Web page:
In this interview with GenderIT.org, Shmyla Khan of Digital Rights Foundation in Pakistan talks about the ways in which privacy rights are relevant, used and abused in the lives of women and gender diverse people.
What does it mean to rise to attention briefly because of violence, harassment, dispossession and precarity, only to be replaced the next day by the next trending hashtag? This article explores the limits of straight discourse online and the convenient elision of queer accounts and issues.
In numerous countries and at the international level, there is a vicious and concerted attempt to dilute the language around gender in policy and UN mechanisms, which targets any gains in gender equality and advocates exclusion of LGBTIQ people and restrictions on sexual and reproductive rights.
The Tumblr porn ban reveals how laws in one country against sex trafficking can be used to police content online, which especially has an impact on queer, trans and other sexuality-related content. Here Tiffany Mugo talks about what that does to the discourse around sex positivity online.
The Association for Progressive Communications and the Association for Women in Development commend the Special Rapporteur on the right to privacy for taking on the critical issue of the gendered dimensions of privacy, the first results of which are contained in the mandate’s current report.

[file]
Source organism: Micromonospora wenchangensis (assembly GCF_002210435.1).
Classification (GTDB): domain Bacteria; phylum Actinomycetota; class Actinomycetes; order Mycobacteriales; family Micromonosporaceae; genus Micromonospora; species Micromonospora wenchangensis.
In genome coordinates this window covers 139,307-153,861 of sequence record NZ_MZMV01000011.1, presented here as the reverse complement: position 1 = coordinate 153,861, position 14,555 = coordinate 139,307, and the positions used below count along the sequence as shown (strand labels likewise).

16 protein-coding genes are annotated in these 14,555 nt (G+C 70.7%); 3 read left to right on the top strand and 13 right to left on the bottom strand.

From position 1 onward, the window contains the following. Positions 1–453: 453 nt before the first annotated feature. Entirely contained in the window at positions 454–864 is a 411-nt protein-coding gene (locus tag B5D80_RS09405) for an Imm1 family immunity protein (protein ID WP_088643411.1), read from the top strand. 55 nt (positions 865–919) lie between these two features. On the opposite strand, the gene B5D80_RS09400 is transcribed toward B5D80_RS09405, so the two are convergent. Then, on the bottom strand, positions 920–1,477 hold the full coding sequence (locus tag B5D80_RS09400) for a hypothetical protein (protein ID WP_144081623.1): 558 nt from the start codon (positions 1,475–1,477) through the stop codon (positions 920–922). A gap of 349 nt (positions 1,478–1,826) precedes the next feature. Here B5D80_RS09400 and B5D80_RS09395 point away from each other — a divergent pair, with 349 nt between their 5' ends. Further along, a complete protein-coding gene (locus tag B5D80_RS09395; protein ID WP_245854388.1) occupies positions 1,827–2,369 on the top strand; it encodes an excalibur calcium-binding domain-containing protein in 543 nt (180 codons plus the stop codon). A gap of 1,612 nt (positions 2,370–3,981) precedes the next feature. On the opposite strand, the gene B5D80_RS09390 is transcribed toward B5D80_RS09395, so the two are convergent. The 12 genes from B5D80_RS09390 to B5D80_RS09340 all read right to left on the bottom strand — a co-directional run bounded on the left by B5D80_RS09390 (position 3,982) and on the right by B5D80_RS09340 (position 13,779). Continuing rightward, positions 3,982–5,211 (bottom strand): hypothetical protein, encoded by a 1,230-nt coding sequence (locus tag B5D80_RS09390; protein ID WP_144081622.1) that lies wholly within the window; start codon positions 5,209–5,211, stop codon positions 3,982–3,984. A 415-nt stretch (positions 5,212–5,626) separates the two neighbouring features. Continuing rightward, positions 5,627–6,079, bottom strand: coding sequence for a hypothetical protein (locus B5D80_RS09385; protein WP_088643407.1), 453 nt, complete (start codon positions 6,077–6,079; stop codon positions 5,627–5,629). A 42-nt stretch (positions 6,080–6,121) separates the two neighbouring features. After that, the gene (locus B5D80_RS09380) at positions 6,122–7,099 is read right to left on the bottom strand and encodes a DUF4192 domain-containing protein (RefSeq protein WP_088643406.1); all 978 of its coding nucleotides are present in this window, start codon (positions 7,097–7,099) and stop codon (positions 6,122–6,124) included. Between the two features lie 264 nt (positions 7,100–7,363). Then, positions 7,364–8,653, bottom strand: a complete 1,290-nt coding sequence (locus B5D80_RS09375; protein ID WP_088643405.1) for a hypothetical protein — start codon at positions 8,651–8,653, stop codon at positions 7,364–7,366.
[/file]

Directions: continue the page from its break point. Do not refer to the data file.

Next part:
This submission highlights the impact of the policies and practices of internet intermediaries on the ability of women and LGBTIQ communities to access, shape and use ICTs, in the context of the full realisation of their human rights. It focuses on two thematic areas: online GBV and sexual rights.
As an organisation that has worked at the intersections of women’s rights, sexual rights and technology for more than two decades, APC welcomes the focus of the Special Rapporteur on the right to privacy on “gender perspectives on privacy”.
This paper highlights the gendered and racialised effects of data practices; outlines the overlapping nature of state, commercial and peer surveillance; and maps the challenges and opportunities women and queers encounter on the nexus between data, surveillance, gender and sexuality.